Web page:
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Constness questions

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Hello, I have a few questions about constness in AS. I do like const both in C++ and AS because it helps with maintainability, but I was wondering how it could change performance for some cases I couldn't find on the wiki:

  • Can registering methods as const methods when relevant ever help with script performance or could help crafting faster scripts?
  • Can defining primitives or objects as const help with performance?

I also have a question for something I'm not sure about: With AS 2.27.1 (which we are upgrading when we get the weirdness on our VS2010 builds sorted out), I can't seem to do something like:

const SColor white(255, 255, 255, 255);

switch(0xFFFFFFFF)
{
  case white.color: print('ok');
};

I do get this error:

Script: Case expressions must be constants

Is this a bug or is this expected? Of course, our usecase is not as dumb as this example.. :)

Thanks for your work on AS :)

Edited by Asu

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Methods being const or non-const doesn't make a difference in terms of performance. If you have a const reference to an object, then you'll only be able to call const methods on that object.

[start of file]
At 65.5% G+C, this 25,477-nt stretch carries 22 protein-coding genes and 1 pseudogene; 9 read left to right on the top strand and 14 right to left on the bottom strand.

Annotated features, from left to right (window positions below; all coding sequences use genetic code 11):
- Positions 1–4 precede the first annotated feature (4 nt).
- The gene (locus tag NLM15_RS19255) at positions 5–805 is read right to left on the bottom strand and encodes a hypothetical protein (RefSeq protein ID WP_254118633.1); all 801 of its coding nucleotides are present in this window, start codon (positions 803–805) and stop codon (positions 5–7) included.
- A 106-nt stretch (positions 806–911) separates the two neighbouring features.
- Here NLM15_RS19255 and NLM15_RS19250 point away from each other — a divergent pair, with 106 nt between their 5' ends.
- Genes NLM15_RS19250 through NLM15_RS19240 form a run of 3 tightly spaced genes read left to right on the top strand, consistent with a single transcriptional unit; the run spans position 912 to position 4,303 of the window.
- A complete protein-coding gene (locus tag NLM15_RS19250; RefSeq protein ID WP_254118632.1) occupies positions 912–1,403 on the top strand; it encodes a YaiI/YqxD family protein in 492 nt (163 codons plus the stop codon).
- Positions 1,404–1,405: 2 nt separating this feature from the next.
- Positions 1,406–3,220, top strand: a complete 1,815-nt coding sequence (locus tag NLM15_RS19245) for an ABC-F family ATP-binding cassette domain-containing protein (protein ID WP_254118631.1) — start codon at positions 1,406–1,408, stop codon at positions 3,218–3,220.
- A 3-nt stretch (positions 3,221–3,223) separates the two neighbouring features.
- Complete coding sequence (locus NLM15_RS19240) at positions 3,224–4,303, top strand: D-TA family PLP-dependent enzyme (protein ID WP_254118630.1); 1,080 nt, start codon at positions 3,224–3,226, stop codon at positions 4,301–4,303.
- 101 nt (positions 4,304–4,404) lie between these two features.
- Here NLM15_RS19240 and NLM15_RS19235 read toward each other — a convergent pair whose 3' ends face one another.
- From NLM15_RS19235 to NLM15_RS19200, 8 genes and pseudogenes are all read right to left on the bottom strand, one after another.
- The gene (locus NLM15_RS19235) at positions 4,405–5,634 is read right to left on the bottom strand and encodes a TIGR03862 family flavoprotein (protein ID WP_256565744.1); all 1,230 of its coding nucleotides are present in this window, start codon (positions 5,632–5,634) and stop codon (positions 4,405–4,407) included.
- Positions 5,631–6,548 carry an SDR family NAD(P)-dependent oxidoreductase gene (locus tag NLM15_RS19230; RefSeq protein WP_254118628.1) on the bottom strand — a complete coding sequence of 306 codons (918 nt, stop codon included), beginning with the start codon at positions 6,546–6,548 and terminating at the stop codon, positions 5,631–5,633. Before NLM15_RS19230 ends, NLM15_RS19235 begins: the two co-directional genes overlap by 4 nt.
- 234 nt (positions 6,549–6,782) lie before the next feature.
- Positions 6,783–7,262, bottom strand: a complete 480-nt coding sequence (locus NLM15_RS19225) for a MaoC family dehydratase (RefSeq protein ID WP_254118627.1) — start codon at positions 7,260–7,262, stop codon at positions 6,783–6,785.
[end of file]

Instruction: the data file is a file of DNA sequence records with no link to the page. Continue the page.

Declaring primtives and objects as const can help improve performance. The compiler is able to evaluate at compile time some operations involving constant primitives. Also when declaring function arguments, prefer the 'const type &in' variant as in some cases the compiler will be able to avoid making a copy of the value if it can determine that the original value has a guaranteed lifetime.

As for the question about the switch statement. At this moment the switch cases must use literal constants that can be evaluated at compile time. It is not enough to be read-only objects, because these are not evaluated at compile time.

 

On the VS2010 problem. Is there a specific reason why you're still using VS2010? Have you tried a newer version of VS? I believe VS2017 is already available (though I'm still using VS2015).

 

 

 

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Thanks for the answer.

Because IIRC global variables can get initialized when/just after building, I thought the compiler would be able to figure out the case statement at compile-time... But it probably wouldn't make much sense. :)

We were planning upgrading compilers primarily so we don't get locked in to older C++ versions, but avoided doing both the AS upgrade and compiler upgrade at the same time for testing convenience. But due to the issue with VS2010 we might actually get VS upgraded first in case the issue goes away with a newer compiler.

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